This does mean that installing into a case which has any lip to it, can lift the protector. I’m not sure there’s really a solution to this, unless they make slightly smaller protectors for use with cases. If you’re going to use with a case, you need to be even more careful with alignment, making sure the minute gap around the edge of the protector is exactly even all the way around, to give you the best chance of the case not causing too much trouble. But you’ll most likely still get some lifting, which you will have to poke back under the lip. After a couple of days I found any bubbles caused by this issue mostly went away, so as long as you’re not taking the iPad in and out of the case too much and you’re not super fussy you’ll probably be ok.
I’ve found I prefer to use my Apple smart cover now, so this is no longer an issue for me.
The first time you turn your iPad on with the new PaperLike screen protector, it’s quite a shock to see your bright, sharp screen look almost milky in appearance. It’s far worse viewing at an angle, I imagine due to the air gap I mentioned earlier between the glass and display. You don’t get the rainbow effect users describe with the iPad Pro – but I’d say this is worse.
Text just isn’t anywhere near as sharp – it almost looks blurry. And brightness is also reduced. So you will get some reduction in battery life with the protector on, unless you’re happy with a dimmer screen.
But writing in Notability and drawing in Procreate on the screen does feel really pleasant. It feels far more natural and you have more control. It doesn’t really feel like paper, but the rougher texture of the PaperLike does feel and sound quite different to glass.
The sound of tapping, exaggerated on the non laminated display, is also dampened slightly.
The kwmobile screen protector still reduces the display quality, but to a lesser extent than the PaperLike. Text still looks fairly sharp, even at an angle. And it doesn’t reduce the brightness as much.
However, it doesn’t feel as rough as the PaperLike and writing and drawing on it isn’t as consistent, resulting in the Apple Pencil sometimes slipping like it does on glass. At first I really didn’t like it at all. I did get used to it to a degree, but still preferred the feel of PaperLike. There is some loss of sensitivity with the kwmobile, resulting in some faster, lighter strokes not picked up. This isn’t apparent with PaperLike, except sometimes when pinch zooming with your fingers.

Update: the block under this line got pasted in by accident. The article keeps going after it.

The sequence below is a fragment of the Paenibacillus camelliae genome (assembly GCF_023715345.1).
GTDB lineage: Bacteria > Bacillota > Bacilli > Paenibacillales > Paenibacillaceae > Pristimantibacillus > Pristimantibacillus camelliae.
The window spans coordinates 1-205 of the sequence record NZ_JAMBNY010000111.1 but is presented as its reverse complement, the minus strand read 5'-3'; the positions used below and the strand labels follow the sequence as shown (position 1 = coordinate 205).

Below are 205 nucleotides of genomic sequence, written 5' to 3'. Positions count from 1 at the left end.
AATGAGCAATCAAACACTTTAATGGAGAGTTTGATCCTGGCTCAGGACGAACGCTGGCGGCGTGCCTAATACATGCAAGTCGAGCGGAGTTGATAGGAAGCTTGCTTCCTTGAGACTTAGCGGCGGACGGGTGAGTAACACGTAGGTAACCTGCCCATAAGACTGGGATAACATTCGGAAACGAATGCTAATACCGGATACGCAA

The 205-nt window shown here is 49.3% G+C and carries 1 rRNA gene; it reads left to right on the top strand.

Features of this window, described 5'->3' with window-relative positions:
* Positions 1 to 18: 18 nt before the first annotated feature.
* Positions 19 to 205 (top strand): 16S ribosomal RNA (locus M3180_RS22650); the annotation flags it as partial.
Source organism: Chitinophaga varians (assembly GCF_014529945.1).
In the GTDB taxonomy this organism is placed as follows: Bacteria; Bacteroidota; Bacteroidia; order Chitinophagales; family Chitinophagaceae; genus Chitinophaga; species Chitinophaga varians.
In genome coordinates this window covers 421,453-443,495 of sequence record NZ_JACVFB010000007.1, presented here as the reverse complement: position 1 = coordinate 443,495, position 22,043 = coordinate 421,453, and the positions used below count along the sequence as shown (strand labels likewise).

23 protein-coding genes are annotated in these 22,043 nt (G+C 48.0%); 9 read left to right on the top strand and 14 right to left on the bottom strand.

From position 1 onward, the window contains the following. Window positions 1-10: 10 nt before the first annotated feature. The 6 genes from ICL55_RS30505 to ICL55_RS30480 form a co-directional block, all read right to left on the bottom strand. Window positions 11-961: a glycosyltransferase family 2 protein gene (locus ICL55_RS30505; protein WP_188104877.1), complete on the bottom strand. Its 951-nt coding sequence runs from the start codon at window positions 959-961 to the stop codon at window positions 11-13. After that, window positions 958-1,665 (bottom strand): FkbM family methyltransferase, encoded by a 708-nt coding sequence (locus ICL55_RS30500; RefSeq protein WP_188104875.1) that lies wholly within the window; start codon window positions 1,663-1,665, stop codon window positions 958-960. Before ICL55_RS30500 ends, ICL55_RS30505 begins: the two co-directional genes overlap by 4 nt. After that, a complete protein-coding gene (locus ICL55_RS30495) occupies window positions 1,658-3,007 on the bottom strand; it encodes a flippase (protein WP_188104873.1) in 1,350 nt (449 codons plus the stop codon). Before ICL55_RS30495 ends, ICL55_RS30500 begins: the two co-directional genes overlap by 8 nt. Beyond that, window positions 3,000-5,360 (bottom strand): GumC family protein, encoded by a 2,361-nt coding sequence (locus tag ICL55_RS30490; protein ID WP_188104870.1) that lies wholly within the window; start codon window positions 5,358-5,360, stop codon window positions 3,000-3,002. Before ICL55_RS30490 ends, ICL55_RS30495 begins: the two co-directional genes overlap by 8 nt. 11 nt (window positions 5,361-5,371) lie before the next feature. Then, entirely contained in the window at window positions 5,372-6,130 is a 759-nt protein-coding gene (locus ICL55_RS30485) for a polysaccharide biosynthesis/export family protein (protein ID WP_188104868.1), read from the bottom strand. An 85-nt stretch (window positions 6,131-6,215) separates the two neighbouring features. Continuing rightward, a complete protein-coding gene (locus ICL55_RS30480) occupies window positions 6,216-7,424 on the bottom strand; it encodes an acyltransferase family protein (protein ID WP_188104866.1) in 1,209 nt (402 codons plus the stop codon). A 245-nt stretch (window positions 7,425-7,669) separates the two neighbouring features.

The screen protectors also do a good job of reducing reflections. And fingerprints are less apparent. I was also getting some very faint scratches on the iPad’s glass – only visible when the screen was off and in certain light. These screen covers will offer some protection, although this is my third iPad and I have never felt the need for any screen protection before.
I had the PaperLike on for around a week before trying the kwmobile, but there are a large number of scratches already on it. These are also only visible in certain light, but it does make me wonder how long before it’d need replacing. PaperLike suggest cleaning with soap and a moist cloth to restore the paper-like feel, but this of course won’t get rid of any scratches. I haven’t had he kwmobile on as long, but it seems to be less susceptible to scratches.
Using one of these screen covers is a tradeoff. If you’re happy with the feel of the Apple Pencil on glass, and you’re not concerned about the small chance of picking up micro-scratches, I’d keep the screen bare.
But if you write or draw a lot with your iPad, I would try one of these matte screen protectors out – it is rather subjective. Personally I’m going to stick with the PaperLike. I wasn’t expecting as much difference against the cheaper kwmobile, both positively and negatively. But overall I do prefer its feel and more importantly its consistency. After a week of use, I did get mostly used to the reduction in screen quality, which is particularly noticeable web browsing and reading magazines. Not so much watching videos, writing notes or drawing.
If you want to save some money and only use the Apple Pencil occasionally, I imagine you’d be more than happy with the kwmobile or any of the cheaper options on Amazon. And the kwmobile at least, doesn’t affect the iPad’s display as much, which is a big plus.
But it is a compromise. If the novelty of using the Apple Pencil to finally replace pen and paper diminishes, it’s coming straight off!
I hope you found this article useful. If you have any specific questions, please do ask below in the comments section – I do my best to reply to any questions.